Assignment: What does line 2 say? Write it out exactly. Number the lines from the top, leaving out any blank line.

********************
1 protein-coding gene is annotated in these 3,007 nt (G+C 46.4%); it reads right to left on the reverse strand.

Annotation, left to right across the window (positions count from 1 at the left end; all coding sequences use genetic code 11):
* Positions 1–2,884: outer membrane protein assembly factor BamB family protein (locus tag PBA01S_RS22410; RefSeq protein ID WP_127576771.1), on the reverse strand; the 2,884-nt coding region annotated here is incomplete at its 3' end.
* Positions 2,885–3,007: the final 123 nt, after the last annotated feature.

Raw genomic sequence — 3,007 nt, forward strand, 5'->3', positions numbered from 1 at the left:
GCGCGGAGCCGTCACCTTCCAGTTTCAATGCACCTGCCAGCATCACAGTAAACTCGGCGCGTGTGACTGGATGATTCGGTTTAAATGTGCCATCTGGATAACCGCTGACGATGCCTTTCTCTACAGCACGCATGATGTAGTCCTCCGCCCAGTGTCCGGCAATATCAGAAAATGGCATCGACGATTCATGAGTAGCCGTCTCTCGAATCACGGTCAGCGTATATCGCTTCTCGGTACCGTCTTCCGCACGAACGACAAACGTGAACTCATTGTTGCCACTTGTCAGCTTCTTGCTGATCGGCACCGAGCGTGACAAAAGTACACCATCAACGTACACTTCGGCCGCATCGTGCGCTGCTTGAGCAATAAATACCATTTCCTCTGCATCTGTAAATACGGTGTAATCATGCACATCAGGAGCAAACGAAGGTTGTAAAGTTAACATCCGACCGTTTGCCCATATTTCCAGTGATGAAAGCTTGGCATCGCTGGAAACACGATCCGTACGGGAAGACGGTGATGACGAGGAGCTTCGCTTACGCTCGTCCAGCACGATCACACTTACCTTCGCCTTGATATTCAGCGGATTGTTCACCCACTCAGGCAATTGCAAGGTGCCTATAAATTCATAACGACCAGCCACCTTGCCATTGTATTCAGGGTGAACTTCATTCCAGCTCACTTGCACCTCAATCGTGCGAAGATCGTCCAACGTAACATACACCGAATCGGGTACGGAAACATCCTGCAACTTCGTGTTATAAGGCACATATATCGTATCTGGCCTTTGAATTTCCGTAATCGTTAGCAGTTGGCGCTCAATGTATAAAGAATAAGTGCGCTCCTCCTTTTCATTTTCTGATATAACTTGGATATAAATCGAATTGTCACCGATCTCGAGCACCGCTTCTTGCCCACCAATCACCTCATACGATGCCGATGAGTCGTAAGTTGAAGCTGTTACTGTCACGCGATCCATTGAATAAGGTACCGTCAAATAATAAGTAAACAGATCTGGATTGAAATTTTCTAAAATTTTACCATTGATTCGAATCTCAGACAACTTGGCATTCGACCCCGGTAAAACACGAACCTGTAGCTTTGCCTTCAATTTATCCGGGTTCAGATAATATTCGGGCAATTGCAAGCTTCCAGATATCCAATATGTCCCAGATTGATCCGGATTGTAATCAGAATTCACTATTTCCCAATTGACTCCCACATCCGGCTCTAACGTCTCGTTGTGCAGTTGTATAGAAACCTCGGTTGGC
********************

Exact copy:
Annotation, left to right across the window (positions count from 1 at the left end; all coding sequences use genetic code 11):